But with a spacious riding position, it’s easy to fling the Yamaha from corner to corner and the suspension keeps everything under control, even with the grip of the Bridgestones trying their best to twist the XJR into submission. It might not be stiff, like a modern sportsbike, but the frame flex gives you the feel to push to the limit quickly.
Lap-by-lap the Yamaha gives you the confidence to let go of the brakes sooner and run more corner speed. It loves the faster corners, and the new four-piston monobloc calipers haul it up smartly for the tight stuff and have loads of feel, bite and power when you use them hard.
The only thing stopping you going faster is ground clearance. Footpegs touch down easily, but if you fitted rearsets as well as sticky tyres the Yamaha would be capable of carrying big corner speed in safety. But we eventually had to stop play when the Yamaha sprung a small oil leak – just like an authentic 80s race bike.
Over on our German retro racer things are a little different. One of the things we love so much about the
R nineT is it manages to mix old style, character and quirkiness with modern performance. There’s a faint, nostalgic whiff of oil when the air-cooled motor is running, the boxer engine rocks from side-to-side when blipping the throttle at a standstill, and the shaft drive pitches and rises on and off the gas. It’s the smaller of the two machines, 18kg lighter and has 12bhp more power and a smidge more torque.
Ultimately it’s not as stable as the Yamaha under really hard acceleration. The back wiggles and weaves, which isn’t a huge problem, it’s just different. But the Beemer has a fantastic front end; 46mm upside down forks are non-adjustable, but are lifted from the S1000RR. They’re well-damped and give you great feel for front grip. Brembo monoblocs come from the latest R series machines like the R1200GS adventure bike and RT tourer.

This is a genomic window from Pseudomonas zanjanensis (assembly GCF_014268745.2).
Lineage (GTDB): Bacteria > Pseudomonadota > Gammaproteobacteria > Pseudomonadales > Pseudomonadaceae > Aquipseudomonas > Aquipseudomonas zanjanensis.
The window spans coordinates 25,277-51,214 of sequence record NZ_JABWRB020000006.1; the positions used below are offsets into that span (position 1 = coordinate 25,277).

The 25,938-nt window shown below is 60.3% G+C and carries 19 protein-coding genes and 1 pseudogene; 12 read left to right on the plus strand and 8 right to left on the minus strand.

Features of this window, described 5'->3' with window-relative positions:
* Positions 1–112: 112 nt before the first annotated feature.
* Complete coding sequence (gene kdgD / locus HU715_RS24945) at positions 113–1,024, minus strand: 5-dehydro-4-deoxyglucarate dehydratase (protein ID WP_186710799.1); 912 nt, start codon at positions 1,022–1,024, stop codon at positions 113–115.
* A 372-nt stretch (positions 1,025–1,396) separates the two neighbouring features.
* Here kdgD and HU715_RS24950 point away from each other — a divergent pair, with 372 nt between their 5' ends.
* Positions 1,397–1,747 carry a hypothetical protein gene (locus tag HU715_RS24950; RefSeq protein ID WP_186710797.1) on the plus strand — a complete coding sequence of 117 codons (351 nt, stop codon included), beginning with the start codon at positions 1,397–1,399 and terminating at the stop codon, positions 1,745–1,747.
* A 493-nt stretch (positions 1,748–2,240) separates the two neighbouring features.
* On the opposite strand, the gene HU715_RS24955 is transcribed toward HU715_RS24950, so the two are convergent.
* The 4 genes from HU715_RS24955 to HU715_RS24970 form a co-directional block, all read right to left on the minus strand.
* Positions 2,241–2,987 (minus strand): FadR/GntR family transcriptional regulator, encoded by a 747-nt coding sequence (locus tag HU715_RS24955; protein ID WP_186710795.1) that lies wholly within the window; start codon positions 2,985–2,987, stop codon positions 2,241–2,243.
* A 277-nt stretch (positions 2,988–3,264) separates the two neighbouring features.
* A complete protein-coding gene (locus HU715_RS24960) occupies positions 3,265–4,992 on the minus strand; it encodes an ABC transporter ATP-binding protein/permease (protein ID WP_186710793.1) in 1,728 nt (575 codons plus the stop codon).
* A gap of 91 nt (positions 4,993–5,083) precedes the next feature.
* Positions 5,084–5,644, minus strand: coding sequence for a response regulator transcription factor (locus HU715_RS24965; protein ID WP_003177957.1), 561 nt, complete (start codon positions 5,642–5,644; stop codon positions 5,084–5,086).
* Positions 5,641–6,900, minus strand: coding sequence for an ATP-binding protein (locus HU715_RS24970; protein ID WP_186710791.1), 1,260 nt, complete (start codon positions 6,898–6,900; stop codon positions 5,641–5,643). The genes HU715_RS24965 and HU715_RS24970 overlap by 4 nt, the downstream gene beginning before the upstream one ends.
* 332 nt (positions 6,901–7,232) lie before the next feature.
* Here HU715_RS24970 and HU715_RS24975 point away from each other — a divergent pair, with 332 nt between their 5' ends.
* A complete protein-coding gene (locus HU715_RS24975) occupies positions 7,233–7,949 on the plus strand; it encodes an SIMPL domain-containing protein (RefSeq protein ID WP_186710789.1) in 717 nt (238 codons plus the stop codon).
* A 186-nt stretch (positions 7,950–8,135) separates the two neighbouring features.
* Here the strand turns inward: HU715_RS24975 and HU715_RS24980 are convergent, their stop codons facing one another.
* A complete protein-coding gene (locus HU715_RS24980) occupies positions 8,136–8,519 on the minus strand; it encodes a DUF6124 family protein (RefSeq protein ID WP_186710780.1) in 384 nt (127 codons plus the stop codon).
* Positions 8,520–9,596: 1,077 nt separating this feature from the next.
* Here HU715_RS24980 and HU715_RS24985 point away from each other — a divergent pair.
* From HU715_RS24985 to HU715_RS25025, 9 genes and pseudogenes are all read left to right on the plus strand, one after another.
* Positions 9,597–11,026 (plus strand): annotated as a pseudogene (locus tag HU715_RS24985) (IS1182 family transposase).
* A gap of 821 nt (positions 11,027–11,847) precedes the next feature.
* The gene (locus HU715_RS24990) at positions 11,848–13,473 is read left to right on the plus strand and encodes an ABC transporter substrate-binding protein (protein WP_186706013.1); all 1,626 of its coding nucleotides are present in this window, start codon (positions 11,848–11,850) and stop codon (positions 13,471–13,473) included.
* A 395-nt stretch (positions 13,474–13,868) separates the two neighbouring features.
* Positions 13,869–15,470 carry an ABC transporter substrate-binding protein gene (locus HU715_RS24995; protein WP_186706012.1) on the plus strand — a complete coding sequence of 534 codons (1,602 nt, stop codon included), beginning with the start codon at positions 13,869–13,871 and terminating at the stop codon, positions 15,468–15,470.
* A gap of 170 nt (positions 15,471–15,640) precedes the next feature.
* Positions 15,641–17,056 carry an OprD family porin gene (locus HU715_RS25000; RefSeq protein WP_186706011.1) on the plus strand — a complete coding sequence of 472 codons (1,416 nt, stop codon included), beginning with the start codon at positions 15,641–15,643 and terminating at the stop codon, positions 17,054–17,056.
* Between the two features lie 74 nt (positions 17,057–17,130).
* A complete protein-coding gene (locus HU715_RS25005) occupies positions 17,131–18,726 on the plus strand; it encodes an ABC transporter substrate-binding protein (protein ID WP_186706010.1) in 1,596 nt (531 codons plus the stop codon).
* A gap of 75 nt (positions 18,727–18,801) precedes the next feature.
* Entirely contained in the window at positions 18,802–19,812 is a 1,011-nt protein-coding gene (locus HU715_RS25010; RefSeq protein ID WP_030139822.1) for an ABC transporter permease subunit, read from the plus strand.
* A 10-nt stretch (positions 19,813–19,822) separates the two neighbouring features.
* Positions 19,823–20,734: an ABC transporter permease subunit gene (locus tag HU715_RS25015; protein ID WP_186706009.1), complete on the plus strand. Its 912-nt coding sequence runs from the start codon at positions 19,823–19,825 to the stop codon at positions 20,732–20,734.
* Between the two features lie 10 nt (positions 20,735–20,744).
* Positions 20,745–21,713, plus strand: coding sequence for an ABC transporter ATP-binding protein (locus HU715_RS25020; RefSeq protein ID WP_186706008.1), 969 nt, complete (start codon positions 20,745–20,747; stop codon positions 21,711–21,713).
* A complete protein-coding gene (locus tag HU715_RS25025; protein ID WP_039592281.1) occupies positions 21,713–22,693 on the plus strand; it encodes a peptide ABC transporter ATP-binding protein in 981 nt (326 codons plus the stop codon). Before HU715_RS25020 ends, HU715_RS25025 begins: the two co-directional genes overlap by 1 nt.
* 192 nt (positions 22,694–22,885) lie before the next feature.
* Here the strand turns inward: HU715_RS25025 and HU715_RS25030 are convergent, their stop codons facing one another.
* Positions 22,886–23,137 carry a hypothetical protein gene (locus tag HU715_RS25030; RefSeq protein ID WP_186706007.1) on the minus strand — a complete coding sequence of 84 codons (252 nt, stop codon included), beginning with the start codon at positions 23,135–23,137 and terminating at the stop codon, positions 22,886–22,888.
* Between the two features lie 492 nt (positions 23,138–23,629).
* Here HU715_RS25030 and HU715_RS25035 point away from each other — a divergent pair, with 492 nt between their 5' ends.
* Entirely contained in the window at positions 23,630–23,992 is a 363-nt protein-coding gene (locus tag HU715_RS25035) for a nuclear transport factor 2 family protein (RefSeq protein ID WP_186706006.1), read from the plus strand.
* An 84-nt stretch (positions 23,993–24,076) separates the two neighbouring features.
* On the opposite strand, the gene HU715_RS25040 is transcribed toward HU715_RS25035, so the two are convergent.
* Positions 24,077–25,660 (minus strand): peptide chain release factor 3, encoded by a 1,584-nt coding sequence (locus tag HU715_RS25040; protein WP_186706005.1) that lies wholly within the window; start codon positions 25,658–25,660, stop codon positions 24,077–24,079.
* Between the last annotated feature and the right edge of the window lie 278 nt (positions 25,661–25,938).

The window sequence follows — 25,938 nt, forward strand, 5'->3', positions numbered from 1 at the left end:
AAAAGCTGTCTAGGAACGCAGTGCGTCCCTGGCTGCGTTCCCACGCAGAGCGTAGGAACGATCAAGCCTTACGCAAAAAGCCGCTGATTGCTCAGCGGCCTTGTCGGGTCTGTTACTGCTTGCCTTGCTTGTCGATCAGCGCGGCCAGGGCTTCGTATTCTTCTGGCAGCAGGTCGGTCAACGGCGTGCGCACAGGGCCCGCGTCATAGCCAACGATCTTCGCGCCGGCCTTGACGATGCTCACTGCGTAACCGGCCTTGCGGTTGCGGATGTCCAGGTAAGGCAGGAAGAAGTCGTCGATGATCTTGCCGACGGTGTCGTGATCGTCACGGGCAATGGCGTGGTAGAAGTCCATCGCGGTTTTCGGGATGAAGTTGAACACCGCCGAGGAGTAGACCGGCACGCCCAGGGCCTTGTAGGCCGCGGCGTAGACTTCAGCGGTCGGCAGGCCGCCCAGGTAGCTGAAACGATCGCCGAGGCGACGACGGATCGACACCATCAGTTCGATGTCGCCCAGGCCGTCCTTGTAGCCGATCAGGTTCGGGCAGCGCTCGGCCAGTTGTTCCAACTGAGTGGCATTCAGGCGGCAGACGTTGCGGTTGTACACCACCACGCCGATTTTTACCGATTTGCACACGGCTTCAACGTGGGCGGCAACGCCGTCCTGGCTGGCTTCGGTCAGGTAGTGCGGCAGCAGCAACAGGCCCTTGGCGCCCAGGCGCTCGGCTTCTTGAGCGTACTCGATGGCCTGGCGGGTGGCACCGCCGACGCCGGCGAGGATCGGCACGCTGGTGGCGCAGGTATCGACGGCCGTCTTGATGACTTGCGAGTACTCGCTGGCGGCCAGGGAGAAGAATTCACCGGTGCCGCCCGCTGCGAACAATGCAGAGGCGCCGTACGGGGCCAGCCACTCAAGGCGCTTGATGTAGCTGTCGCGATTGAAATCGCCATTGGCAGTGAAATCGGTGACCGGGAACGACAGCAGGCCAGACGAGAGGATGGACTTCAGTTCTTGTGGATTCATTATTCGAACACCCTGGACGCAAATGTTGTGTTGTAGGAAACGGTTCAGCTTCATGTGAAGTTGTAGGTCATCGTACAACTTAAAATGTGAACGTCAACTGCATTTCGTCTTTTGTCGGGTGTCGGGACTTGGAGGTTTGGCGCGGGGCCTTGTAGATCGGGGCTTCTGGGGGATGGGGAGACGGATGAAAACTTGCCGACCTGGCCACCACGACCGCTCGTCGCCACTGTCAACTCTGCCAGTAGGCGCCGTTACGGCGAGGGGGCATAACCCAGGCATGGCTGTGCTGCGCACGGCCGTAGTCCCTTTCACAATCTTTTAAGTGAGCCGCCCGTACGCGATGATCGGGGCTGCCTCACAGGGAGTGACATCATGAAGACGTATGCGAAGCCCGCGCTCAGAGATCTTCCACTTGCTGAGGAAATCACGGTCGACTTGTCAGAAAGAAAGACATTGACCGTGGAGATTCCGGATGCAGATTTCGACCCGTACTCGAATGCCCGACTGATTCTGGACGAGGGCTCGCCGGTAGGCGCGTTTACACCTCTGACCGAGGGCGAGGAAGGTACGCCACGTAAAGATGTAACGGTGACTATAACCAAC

Like the Yamaha, your corner speed is limited by how soon the pegs go down, which is an early-warning signal as those protruding cylinder heads will soon to follow.
But that aside, there’s not much to separate the XJR1300 and R nineT around Rockingham. Where the BMW has better punch on to the straights and has more poise diving into the corners on the brakes, the Yamaha has better stability through the high-speed corners, more ground clearance and a higher revving engine.
With sticky tyres fitted, both our retros have the pace to run decent lap times, so you’d never get swallowed up on a trackday. The Yamaha noses ahead as the fastest, but both will make you smile in a way an R6 simply never could.
On the road
Away from the track and living life back in the slow lane, our retro racers are now all about style, character and how they make you feel. And it’s here the BMW claws its way back into contention, albeit at a price. It costs £3151 more than the XJR1300.
But you can see where your extra wedge goes. The R nineT is the more modern machine, with its superbike forks and Brembos, plus you get ABS, the maintenance-free Paralever shaft drive system and snazzy anodised rims and hubs, laced with steel spokes.
The BMW is beautifully finished, more involving to ride and goes like stink. And with its husky, off-beat exhaust note it has the more interesting soundtrack, too.
But although simpler and cheaper, the Yamaha is well-built, smooth, and easy to ride, plus it’s great value for money. But it could do with a shoutier exhaust. Like the BMW, you can get lots of official parts and accessories, including an exhaust, from Yamaha.